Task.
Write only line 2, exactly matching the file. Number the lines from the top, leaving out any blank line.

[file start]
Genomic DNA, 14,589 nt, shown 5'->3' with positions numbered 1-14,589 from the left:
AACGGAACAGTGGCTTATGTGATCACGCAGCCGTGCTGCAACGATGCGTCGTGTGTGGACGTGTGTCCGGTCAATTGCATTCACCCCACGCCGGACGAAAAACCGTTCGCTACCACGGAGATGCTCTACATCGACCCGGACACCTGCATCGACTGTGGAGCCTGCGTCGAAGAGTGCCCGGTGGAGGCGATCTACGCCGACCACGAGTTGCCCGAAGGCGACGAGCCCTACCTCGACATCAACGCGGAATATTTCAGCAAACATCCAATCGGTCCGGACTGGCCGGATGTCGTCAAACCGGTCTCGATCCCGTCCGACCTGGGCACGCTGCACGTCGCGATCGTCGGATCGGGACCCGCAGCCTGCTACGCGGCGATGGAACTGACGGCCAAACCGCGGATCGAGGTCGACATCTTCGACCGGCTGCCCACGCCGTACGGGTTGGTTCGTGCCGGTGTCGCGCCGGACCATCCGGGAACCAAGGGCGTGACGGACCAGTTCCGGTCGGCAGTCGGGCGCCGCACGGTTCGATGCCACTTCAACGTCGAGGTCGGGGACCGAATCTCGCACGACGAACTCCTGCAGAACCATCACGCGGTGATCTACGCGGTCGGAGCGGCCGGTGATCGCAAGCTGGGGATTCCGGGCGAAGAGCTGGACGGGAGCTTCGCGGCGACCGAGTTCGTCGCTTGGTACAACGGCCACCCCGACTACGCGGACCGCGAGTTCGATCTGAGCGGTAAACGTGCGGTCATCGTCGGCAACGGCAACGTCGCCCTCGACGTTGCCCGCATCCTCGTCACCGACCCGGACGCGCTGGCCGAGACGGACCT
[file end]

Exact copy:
AACGGAACAGTGGCTTATGTGATCACGCAGCCGTGCTGCAACGATGCGTCGTGTGTGGACGTGTGTCCGGTCAATTGCATTCACCCCACGCCGGACGAAAAACCGTTCGCTACCACGGAGATGCTCTACATCGACCCGGACACCTGCATCGACTGTGGAGCCTGCGTCGAAGAGTGCCCGGTGGAGGCGATCTACGCCGACCACGAGTTGCCCGAAGGCGACGAGCCCTACCTCGACATCAACGCGGAATATTTCAGCAAACATCCAATCGGTCCGGACTGGCCGGATGTCGTCAAACCGGTCTCGATCCCGTCCGACCTGGGCACGCTGCACGTCGCGATCGTCGGATCGGGACCCGCAGCCTGCTACGCGGCGATGGAACTGACGGCCAAACCGCGGATCGAGGTCGACATCTTCGACCGGCTGCCCACGCCGTACGGGTTGGTTCGTGCCGGTGTCGCGCCGGACCATCCGGGAACCAAGGGCGTGACGGACCAGTTCCGGTCGGCAGTCGGGCGCCGCACGGTTCGATGCCACTTCAACGTCGAGGTCGGGGACCGAATCTCGCACGACGAACTCCTGCAGAACCATCACGCGGTGATCTACGCGGTCGGAGCGGCCGGTGATCGCAAGCTGGGGATTCCGGGCGAAGAGCTGGACGGGAGCTTCGCGGCGACCGAGTTCGTCGCTTGGTACAACGGCCACCCCGACTACGCGGACCGCGAGTTCGATCTGAGCGGTAAACGTGCGGTCATCGTCGGCAACGGCAACGTCGCCCTCGACGTTGCCCGCATCCTCGTCACCGACCCGGACGCGCTGGCCGAGACGGACCT